“Of GOATs and Men” Shooting Star Chardonnay 2017

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Yesterday was a rare day in which I both dropped off and picked up the kids from daycare. Sonja does this quite often, but for me to have the time, at the right times, is rare. After I got the kids, I brought them home and we went for a walk around the golf course, then returned and I grilled up some chicken tenders for dinner. We paired them with some dipping sauce from BW-3’s, some leftovers, and a nice Chardonnay. We reheated some charred brussel sprouts and risotto from the night before, prompting Titus to repeatedly ask for “more zoh-toh!” even after it was all gone. We sat and talked for a bit, and listened to Titus and Zooey chatter.  The evening was off to a great start.

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After dinner, it was time for a bath. (You know it’s time when you can smell your kids, or when their hair looks like it has gel in it.) I’ve lately tried to get better at helping with bath time, something I didn’t enjoy much in the advent of fatherhood. It has become ritual for us, and it’s kind of fun to pack four people into our tiny guest bathroom upstairs and bathe the kids. If I yell “Marlon Bundo!” while I dump water on Titus’s head, he doesn’t cry about the water in his eyes, and he’ll even dump it on his own head sometimes if he’s in the mood. Good times.

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After bath came bed. That’s the usual order of things. I read A Day in the Life of Marlon Bundo to Titus, also the Dr. Seuss Sleep book, and then headed downstairs to watch the game while Sonja packed her clothes for our weekend trip to Kansas City. On my way down, I poured a little more Chardonnay for myself.

The 2017 Shooting Star Chardonnay from Jed Steele is precisely what I expected it to be. Quality Mendocino County fruit plus experienced and savvy winemaker equals great wine. Teeming with youth and vibrancy, the color is as clear as a Sauvignon Blanc, and the aromas as inviting.   Crisp and clean with a subtle creaminess, hints of golden apple and a delicate touch of toffee, the wine is relatively simple yet undeniably enjoyable. A very easy drinking wine. Jed Steele does it again!

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I don’t know if you watched the game last night, but it was amazing until the last few minutes. As a long-time basketball coach, I loved the Warriors before the KD acquisition, after which point they became too much for me: too powerful, too inevitable, too indestructible, too much. I know that technically they are still beatable, but in a seven-game series, very few have climbed that mountain. One, actually — LeBron. Last night’s game was the best team ever assembled versus, please spare me the hate mail, the greatest of all time — the GOAT.

I’d kind of like to analyze the entire game here, but I’m sure you get ESPN. If you’ll indulge me for a paragraph, I’ll share a few important take-aways: J.R. Smith is evidence of why you need to put your stupid phone down and learn to pay attention (students take note), free-throws matter, instant replay for referees is ruining sports, ten feet is still hard to reach even for a seven footer, and the Splash Brothers are the single best shooting duo in the history of the league — and really, their brotherhood is not longer a twin set but a foursome of snipers. Also, the ejection at the end of the game was bogus. Feel free to disagree with me on any of these points.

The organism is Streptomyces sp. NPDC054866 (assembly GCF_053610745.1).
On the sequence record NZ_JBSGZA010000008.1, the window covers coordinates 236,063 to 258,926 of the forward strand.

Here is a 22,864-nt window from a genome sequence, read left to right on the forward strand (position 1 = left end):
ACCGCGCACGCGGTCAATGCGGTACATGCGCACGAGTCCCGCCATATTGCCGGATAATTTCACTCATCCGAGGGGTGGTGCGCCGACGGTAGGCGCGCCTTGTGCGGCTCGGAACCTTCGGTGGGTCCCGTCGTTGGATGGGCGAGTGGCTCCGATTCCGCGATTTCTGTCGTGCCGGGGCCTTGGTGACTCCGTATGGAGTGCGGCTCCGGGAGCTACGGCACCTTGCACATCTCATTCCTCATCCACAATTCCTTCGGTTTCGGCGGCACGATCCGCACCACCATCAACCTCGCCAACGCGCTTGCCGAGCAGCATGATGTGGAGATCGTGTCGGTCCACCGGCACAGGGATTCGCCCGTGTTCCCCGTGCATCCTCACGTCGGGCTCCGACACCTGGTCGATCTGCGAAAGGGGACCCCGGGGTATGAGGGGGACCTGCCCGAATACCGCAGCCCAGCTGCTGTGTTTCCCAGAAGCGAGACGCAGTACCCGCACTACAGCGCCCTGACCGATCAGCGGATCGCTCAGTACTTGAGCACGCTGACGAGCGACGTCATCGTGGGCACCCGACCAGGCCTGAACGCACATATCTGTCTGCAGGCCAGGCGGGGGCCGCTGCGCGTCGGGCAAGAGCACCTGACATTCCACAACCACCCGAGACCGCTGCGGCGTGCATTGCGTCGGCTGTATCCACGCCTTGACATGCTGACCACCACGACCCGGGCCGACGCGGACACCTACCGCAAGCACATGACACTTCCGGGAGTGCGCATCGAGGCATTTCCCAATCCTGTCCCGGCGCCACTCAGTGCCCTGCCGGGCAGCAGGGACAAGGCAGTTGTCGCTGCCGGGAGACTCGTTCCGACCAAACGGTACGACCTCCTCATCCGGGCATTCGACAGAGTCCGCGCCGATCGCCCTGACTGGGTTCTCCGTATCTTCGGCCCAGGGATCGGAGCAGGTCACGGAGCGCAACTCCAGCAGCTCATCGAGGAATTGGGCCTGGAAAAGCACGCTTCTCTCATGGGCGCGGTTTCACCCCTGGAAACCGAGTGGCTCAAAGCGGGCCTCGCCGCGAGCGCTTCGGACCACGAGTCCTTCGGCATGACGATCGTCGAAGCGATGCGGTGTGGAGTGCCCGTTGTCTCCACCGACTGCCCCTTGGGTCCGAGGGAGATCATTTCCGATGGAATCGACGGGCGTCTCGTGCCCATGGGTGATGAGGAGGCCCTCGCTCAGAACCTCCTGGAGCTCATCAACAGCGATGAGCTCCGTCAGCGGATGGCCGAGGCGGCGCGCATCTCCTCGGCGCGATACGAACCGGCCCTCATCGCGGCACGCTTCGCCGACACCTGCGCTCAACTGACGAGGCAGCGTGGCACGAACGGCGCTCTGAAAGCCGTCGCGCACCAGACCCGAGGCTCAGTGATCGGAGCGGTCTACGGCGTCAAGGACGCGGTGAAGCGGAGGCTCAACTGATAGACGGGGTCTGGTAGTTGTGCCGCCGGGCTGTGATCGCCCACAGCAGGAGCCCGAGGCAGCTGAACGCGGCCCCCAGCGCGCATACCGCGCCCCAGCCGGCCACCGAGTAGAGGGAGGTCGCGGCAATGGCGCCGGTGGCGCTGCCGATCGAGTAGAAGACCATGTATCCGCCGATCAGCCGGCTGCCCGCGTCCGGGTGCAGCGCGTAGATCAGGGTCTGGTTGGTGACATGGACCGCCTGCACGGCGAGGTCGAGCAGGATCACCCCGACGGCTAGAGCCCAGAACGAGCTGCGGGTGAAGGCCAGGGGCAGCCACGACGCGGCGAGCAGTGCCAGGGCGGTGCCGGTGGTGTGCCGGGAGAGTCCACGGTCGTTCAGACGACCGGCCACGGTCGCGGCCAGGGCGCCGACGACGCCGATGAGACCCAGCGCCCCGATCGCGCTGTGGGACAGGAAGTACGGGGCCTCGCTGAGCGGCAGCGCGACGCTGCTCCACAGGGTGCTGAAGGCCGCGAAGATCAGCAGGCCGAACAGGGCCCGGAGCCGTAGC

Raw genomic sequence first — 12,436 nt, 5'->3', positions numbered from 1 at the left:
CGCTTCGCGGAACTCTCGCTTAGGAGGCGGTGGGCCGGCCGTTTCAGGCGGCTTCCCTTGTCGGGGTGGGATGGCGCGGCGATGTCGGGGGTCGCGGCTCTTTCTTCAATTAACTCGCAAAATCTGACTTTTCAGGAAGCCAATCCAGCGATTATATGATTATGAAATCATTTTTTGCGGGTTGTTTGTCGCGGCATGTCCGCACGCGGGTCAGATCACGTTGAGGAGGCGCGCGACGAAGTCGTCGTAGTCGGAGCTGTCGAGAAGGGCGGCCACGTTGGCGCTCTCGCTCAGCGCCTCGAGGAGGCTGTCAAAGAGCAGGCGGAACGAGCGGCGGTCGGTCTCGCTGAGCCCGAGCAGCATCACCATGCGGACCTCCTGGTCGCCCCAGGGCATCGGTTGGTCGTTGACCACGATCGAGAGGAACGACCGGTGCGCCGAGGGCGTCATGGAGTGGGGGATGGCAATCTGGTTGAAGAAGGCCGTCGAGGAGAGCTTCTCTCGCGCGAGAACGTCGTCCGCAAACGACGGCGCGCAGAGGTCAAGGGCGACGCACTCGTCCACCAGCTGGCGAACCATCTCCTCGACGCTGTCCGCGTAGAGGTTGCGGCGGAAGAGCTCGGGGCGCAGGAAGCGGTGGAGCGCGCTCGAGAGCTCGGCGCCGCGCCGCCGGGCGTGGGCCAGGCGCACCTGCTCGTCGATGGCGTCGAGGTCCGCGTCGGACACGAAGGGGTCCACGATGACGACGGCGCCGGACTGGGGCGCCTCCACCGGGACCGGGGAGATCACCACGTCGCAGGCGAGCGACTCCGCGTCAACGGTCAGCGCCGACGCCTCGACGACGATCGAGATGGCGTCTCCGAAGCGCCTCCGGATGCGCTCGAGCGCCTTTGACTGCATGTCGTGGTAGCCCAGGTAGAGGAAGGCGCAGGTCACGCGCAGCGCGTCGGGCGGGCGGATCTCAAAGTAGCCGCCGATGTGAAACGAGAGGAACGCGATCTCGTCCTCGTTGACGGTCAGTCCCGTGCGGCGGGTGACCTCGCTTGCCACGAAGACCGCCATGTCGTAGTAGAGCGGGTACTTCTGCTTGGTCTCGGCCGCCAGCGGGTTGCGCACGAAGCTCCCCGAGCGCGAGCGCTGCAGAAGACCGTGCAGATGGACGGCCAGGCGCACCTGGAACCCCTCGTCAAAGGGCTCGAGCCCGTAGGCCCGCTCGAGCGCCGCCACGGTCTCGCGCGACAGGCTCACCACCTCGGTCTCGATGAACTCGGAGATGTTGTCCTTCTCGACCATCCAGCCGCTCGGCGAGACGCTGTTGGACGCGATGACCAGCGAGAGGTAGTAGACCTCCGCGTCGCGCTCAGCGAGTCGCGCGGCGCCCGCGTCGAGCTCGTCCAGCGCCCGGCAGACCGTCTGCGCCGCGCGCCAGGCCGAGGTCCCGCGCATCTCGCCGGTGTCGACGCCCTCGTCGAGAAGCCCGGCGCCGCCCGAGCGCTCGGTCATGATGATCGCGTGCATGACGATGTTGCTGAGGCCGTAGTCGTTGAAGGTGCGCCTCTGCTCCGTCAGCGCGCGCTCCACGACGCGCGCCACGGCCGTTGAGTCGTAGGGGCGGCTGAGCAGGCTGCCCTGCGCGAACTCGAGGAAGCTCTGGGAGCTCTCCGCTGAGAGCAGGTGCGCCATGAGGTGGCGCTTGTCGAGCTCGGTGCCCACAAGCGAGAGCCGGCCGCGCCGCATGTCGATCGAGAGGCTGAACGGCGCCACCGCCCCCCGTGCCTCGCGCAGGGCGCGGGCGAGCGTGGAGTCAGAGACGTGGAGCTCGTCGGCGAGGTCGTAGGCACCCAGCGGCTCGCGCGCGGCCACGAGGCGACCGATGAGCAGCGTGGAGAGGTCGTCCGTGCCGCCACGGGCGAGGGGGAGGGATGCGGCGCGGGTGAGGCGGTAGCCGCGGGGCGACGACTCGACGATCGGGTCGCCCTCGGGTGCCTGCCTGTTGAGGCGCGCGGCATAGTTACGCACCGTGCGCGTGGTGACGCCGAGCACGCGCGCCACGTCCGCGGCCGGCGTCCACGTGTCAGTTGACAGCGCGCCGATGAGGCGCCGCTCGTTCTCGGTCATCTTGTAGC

Now back to the GOAT. I know the ESPN special announcing his venture to South Beach was irritating at best, and I know we love to root for underdogs, undersized dogs, undermanned teams, etc.  and that LeBron has rarely fallen into any of those categories, but listen: I grew up in the Jordan era, and I’m a huge Lakers (read: Kobe, Magic) fan, and I’m ready to say LeBron is the best ever. I know his physical size is imposing but its his skill set and composure that impress me the most. Maybe most impressive, in a sport defined by the win-loss column, is the fact that he’s been to eight straight finals. Granted, it looks as if he’s going to be three for eight in those finals, but lets be fair about that. As much as I like the UCLA alumnus, the second best player on the Cavaliers is Kevin Love. There are several teams in the league that wouldn’t start Love. Other Cavs include J.R. Smith, who can’t be trusted to read the scoreboard, a bunch of guys the Lakers dumped on them, and a crew of misfits and has-beens who may very well be nice people but have no business being in the NBA Finals had they not been carried there by the Atlas of the NBA, capable of shouldering the entire basketball universe upon his massive trapezius muscles — for nearly a decade now.  I hope that kids who watch basketball right now appreciate what they are witnessing; he may well get swept in these finals (my guess is the Warriors win in six), but I suspect many seasons will pass before we ever see a player as talented, multifaceted, and composed as LeBron James again.

It did occur to me last night, as I was sipping at my Chardonnay, that Jed Steele and LeBron James have in common what I admire most: longevity. Steele has been making terrific wine for fifty years. LeBron played in every game this season, is almost never injured, and has played every season of the past eight years well into June due solely to his prowess. Both are inimitable. In a Twitter-fed world in which some people can’t put down their phone long enough to eat dinner while others don’t even know the score of the game they’re playing in, I find longevity admirable and important. To the basketball fans among you, enjoy witnessing history in the NBA finals this June, while the best team ever takes on the best player of all time. To the rest of you, just enjoy a glass of Chardonnay.

Cheers to longevity,

Mark

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